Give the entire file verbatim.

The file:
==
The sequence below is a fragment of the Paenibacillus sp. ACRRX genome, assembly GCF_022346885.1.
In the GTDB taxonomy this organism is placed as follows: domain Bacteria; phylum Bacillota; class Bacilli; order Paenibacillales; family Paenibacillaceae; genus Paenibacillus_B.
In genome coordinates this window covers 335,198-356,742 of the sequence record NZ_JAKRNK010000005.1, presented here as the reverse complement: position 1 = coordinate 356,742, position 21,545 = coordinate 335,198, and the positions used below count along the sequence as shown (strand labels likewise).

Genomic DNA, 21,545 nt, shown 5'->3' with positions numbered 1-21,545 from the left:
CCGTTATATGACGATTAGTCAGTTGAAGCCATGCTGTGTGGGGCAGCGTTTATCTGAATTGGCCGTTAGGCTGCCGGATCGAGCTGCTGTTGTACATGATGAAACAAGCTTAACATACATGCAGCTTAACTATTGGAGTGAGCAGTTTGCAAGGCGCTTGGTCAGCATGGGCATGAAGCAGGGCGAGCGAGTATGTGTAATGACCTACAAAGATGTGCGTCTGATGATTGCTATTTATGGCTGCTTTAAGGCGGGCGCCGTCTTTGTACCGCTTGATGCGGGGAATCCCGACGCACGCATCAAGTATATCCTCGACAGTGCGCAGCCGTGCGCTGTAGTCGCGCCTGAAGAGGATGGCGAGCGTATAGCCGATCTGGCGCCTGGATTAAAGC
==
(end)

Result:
The sequence below is a fragment of the Paenibacillus sp. ACRRX genome, assembly GCF_022346885.1.
In the GTDB taxonomy this organism is placed as follows: domain Bacteria; phylum Bacillota; class Bacilli; order Paenibacillales; family Paenibacillaceae; genus Paenibacillus_B.
In genome coordinates this window covers 335,198-356,742 of the sequence record NZ_JAKRNK010000005.1, presented here as the reverse complement: position 1 = coordinate 356,742, position 21,545 = coordinate 335,198, and the positions used below count along the sequence as shown (strand labels likewise).

Genomic DNA, 21,545 nt, shown 5'->3' with positions numbered 1-21,545 from the left:
CCGTTATATGACGATTAGTCAGTTGAAGCCATGCTGTGTGGGGCAGCGTTTATCTGAATTGGCCGTTAGGCTGCCGGATCGAGCTGCTGTTGTACATGATGAAACAAGCTTAACATACATGCAGCTTAACTATTGGAGTGAGCAGTTTGCAAGGCGCTTGGTCAGCATGGGCATGAAGCAGGGCGAGCGAGTATGTGTAATGACCTACAAAGATGTGCGTCTGATGATTGCTATTTATGGCTGCTTTAAGGCGGGCGCCGTCTTTGTACCGCTTGATGCGGGGAATCCCGACGCACGCATCAAGTATATCCTCGACAGTGCGCAGCCGTGCGCTGTAGTCGCGCCTGAAGAGGATGGCGAGCGTATAGCCGATCTGGCGCCTGGATTAAAGC